First Impressions: Scott Genius 900

A crazy-light, climbing machine that'll takcle bigger hits with ease

By Vernon Felton
Photos by Dan Barham

The 2013 Genius line represents a serious departure from the Scott models of yore that bore that same name. Not only has the entire frame design changed, Scott has also purged the Genius line of 26-inch wheels entirely.

For 2013, the Genius comes in a variety of both 27.5 (700) and 29er (900) models. Ryan LaBar wrote about the new Genius line for already, but I decided to give the bikes a spin myself today. I'd originally intended to ride the 700 and 900 models back to back on the rugged trails of Boulder City, but the 27.5-inch wheel variety were reserved far in advance: I couldn't, in other words, even get my hands on one. Clearly, 27.5 (650B) is going to be big with consumers next year.

It took fairly agressive riding to get the Genius 900 to use all 130-millimeters of its travel. I'd like to see an ever-so-slightly more linear spring rate from future generations of the bike, but if your looking for a marathon racer that'll handle more technical terrain, this is a bike that should be on your must-ride list.

Scott claims that the frame on my test rig weighs a scant five pounds. I can tell you this, my 130-millimeter travel 29er moved up the climbs with little effort. The Genius sports Scott's unique TwinLoc lever, which simultaneously firms up the DT Swiss Nude2 rear shock and Fox fork. In its "wide open" setting, the 130-millimeter travel Genius is reasonably plush--it could never be mistaken for a bottomless-feeling, all-mountain shredder, but for a lightweight bike that could be raced XC, it is surprisingly capable. I found myself riding mainly in the middle "Traction Control". The full lock-out compromises traction on anything but smooth pavement climbs.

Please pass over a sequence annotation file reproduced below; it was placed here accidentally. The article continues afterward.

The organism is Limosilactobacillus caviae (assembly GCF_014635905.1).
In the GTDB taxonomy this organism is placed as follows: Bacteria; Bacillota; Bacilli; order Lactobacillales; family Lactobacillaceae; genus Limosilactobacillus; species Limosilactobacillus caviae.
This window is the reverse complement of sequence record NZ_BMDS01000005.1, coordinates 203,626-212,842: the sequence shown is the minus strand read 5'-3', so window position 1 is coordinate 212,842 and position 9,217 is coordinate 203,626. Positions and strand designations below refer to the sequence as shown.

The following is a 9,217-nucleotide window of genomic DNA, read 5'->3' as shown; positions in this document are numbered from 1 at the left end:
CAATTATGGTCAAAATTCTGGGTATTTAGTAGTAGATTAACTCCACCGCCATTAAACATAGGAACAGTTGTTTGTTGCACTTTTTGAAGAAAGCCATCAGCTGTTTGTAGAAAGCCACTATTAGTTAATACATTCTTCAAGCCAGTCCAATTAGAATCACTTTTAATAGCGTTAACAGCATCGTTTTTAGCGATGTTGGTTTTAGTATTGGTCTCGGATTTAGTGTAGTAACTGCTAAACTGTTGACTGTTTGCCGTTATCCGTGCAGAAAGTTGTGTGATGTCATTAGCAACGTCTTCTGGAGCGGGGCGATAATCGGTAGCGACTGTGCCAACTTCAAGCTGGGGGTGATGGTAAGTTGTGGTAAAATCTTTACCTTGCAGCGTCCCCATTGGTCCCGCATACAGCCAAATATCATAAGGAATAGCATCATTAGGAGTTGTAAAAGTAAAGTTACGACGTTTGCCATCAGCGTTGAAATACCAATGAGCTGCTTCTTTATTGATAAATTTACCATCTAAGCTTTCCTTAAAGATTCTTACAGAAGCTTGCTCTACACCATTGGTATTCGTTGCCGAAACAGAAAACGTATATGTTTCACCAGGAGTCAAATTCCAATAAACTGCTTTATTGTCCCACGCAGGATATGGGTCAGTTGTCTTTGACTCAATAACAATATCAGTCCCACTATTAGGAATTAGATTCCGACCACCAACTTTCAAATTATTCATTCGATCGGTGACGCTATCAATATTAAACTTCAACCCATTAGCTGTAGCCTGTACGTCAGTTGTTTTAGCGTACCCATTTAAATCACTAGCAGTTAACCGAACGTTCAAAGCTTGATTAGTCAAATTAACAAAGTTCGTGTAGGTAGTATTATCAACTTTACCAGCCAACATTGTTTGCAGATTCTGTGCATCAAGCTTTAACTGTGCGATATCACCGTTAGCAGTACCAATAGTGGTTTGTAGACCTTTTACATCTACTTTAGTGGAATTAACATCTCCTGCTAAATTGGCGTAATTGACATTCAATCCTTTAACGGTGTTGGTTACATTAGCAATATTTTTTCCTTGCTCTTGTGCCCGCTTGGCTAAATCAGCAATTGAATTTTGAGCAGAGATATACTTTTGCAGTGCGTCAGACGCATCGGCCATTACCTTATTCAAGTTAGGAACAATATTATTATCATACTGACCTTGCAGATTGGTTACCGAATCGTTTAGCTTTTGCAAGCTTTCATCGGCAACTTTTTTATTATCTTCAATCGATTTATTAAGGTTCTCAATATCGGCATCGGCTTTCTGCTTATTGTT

The Genius 900 uses a Fox fork up front and DT Swiss Nude2 rear shock--both of which can be tweaked (from rock hard to jello-squishy) with the flick of the patented TwinLoc handlebar-mounted lever.

On the whole, I was fairly impressed by the Genius 900. It climbs like a maniac and it has decent descending traits. I found myself wishing the suspension was a tad more linear on the bigger rock sections of Boulder City, as it took a lot of bashing through rock outcroppings to get full travel, but if I were doing some kind of marathon race, the Genius 900 would be a contender. I'm also looking forward to throwing a leg over its 150-millimeter travel 700 sibling. How would that bike fair in the rock gardens?

At just 5 pounds (for a size Medium) the Genius 900 is a freakishly-light frame.

Fortunately, you won't have to wait long to find out. Expect a review of Scotts new 27.5 Genius in an upcoming issue.